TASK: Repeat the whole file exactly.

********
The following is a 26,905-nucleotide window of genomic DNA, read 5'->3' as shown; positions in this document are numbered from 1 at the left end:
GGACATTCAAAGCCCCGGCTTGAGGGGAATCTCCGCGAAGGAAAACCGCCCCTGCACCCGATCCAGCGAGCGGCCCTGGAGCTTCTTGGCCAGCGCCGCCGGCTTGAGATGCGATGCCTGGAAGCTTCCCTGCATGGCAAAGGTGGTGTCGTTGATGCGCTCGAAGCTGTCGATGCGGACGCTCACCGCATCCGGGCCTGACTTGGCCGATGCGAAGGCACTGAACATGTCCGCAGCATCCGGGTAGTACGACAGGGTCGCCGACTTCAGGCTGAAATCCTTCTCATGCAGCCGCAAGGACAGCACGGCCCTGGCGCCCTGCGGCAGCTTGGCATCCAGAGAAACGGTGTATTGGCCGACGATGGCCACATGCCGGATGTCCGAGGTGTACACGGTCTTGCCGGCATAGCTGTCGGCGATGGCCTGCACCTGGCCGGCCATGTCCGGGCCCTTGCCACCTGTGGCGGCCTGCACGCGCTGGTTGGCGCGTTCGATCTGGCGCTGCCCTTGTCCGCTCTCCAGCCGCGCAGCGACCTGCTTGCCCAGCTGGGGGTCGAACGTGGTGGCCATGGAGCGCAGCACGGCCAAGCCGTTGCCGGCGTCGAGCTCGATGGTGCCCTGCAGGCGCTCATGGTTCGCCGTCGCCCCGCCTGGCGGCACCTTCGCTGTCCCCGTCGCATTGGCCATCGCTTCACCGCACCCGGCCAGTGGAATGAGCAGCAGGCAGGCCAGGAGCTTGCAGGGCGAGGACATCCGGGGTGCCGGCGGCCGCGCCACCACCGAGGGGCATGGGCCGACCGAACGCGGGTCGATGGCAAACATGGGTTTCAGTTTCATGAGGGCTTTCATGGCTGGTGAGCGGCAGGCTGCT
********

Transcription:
The following is a 26,905-nucleotide window of genomic DNA, read 5'->3' as shown; positions in this document are numbered from 1 at the left end:
GGACATTCAAAGCCCCGGCTTGAGGGGAATCTCCGCGAAGGAAAACCGCCCCTGCACCCGATCCAGCGAGCGGCCCTGGAGCTTCTTGGCCAGCGCCGCCGGCTTGAGATGCGATGCCTGGAAGCTTCCCTGCATGGCAAAGGTGGTGTCGTTGATGCGCTCGAAGCTGTCGATGCGGACGCTCACCGCATCCGGGCCTGACTTGGCCGATGCGAAGGCACTGAACATGTCCGCAGCATCCGGGTAGTACGACAGGGTCGCCGACTTCAGGCTGAAATCCTTCTCATGCAGCCGCAAGGACAGCACGGCCCTGGCGCCCTGCGGCAGCTTGGCATCCAGAGAAACGGTGTATTGGCCGACGATGGCCACATGCCGGATGTCCGAGGTGTACACGGTCTTGCCGGCATAGCTGTCGGCGATGGCCTGCACCTGGCCGGCCATGTCCGGGCCCTTGCCACCTGTGGCGGCCTGCACGCGCTGGTTGGCGCGTTCGATCTGGCGCTGCCCTTGTCCGCTCTCCAGCCGCGCAGCGACCTGCTTGCCCAGCTGGGGGTCGAACGTGGTGGCCATGGAGCGCAGCACGGCCAAGCCGTTGCCGGCGTCGAGCTCGATGGTGCCCTGCAGGCGCTCATGGTTCGCCGTCGCCCCGCCTGGCGGCACCTTCGCTGTCCCCGTCGCATTGGCCATCGCTTCACCGCACCCGGCCAGTGGAATGAGCAGCAGGCAGGCCAGGAGCTTGCAGGGCGAGGACATCCGGGGTGCCGGCGGCCGCGCCACCACCGAGGGGCATGGGCCGACCGAACGCGGGTCGATGGCAAACATGGGTTTCAGTTTCATGAGGGCTTTCATGGCTGGTGAGCGGCAGGCTGCT